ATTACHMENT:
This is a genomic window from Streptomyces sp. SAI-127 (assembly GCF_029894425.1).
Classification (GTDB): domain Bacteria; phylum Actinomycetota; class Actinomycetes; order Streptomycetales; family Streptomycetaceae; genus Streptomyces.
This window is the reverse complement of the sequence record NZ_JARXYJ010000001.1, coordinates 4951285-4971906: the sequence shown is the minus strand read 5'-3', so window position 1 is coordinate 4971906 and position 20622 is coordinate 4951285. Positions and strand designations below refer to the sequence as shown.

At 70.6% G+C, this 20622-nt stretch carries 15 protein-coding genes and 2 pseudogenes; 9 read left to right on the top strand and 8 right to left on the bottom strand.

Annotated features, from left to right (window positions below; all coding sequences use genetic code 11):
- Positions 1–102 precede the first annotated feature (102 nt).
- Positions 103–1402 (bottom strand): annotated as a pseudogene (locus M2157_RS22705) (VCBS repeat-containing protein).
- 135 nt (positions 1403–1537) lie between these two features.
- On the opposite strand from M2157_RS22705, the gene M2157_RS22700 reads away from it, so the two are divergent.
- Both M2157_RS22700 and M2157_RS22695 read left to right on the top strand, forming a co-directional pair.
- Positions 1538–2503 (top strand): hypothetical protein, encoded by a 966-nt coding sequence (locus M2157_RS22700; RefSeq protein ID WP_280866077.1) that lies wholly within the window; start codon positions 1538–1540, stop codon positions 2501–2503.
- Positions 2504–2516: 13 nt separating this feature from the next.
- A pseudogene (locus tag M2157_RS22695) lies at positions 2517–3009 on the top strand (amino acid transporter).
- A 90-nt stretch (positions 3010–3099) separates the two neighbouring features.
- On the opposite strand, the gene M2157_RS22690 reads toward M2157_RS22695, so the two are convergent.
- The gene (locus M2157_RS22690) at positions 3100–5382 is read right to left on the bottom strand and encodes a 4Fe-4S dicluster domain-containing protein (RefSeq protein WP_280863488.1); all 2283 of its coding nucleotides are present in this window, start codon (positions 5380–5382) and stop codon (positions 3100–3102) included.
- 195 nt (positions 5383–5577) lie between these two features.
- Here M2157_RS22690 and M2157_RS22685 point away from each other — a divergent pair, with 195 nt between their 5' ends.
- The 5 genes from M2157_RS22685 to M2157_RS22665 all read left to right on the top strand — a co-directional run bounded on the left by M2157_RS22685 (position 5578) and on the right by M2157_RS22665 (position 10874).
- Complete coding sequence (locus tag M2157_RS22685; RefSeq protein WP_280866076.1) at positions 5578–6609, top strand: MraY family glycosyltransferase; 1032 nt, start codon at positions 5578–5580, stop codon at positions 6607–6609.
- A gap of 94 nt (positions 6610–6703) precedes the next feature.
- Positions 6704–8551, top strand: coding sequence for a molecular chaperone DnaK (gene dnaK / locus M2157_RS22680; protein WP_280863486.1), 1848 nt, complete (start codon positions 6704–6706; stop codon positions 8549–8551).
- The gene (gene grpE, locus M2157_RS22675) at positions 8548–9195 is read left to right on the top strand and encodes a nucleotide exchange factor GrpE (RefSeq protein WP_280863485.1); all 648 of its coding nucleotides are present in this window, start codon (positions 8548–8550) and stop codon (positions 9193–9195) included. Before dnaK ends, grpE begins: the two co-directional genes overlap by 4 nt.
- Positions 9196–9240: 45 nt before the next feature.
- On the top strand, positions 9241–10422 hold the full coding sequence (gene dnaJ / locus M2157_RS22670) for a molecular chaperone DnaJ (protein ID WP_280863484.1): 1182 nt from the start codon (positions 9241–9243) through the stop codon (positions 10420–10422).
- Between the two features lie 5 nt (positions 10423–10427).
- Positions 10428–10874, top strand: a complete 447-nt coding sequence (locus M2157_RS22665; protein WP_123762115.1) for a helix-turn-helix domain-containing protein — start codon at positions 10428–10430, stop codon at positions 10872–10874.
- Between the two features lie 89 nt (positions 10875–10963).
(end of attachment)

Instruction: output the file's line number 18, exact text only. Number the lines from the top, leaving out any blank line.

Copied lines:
- Here M2157_RS22690 and M2157_RS22685 point away from each other — a divergent pair, with 195 nt between their 5' ends.